Remembering Richard Q. Ford, PhD
Richard Q. Ford, who ran the psychological testing service at Austen Riggs for over 20 years, died peacefully on April 25. During the past several months, he faced death calmly with his family at his side, exchanging notes and letters with many former students, patients, colleagues, and friends who have known and loved him during his long life.
Having learned from some of the pioneers in psychoanalytic assessment, Dick preserved and transmitted a tradition of understanding with great seriousness and dedication. Every Thursday morning at Riggs the psychology fellows–and sometimes a few others–meet in a seminar to study the psychological testing of one patient. Leading the seminar, Dick would let meaning emerge from the data, focusing intently, listening carefully, speaking deliberately. Eminently courteous and good humored, he worked in a soft, deep, serious voice; open to hearing all perspectives, he was fierce in fighting for a point. He had endless patience and would not allow anyone to hurry, to skip a step, to ignore something that didn’t fit, or to jump to any facile conclusions. Fellows fondly joked about his favorite metaphors for complicated engagement (“boxers in a clinch”). On weekends, he meticulously edited the fellow’s written reports, insisting on clarity of prose.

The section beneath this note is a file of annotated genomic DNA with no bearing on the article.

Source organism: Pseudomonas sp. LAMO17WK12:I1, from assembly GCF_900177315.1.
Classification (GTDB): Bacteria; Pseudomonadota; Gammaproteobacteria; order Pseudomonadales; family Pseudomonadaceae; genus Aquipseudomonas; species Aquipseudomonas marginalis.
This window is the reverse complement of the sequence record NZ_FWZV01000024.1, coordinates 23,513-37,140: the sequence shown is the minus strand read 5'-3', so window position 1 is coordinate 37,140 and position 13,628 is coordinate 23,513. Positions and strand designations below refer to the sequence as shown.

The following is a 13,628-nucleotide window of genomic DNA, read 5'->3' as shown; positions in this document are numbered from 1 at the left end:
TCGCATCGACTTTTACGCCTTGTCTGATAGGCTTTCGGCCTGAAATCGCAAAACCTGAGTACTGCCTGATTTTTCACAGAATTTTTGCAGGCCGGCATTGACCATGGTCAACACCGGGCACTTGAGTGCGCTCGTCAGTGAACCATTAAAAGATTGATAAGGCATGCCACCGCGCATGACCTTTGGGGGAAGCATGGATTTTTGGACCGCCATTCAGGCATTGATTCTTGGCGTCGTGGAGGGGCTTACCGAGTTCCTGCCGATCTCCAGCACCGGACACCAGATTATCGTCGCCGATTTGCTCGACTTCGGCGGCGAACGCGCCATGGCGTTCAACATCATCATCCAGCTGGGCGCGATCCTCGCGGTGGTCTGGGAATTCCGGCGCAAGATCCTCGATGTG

Understanding another human mind is no small feat. Most psychologists build scaffolding on which to hang categories, and many who do formal assessments have templates for their test reports. Dick taught us always to start with the individual and let the data be our guide, much as one does in good psychotherapy, working to understand the person first on his or her own terms. While our minds have much in common, they can also be quite different, and taking the time to hear what someone is saying about themselves, before imposing upon them our own preconceptions, is a painstaking and difficult process. As a testing method it is hard to preserve. Science loves generalizations and so do busy clinicians: always at risk of getting lost in the territories of the mad mind, we crave anchor points and signposts and little boxes. It takes extraordinary skill and courage to leave all that aside for a moment to explore the unknown of one other individual.
Dick had tremendous skill and methodical discipline in both testing and psychotherapy; he was also a man of integrity and deep kindness. Which of these attributes has been of more help to others over the years is an open question, but what stands out in memory is his kindness. A month before his passing, he affirmed this in a note to a former colleague: “I rejoice in passing on the Riggs tradition as I have received it. This tradition is at the heart of our strength. We must not diminish it, especially the emphasis on integrity and friendliness. As I read it these are our most important attributes for our former patients.”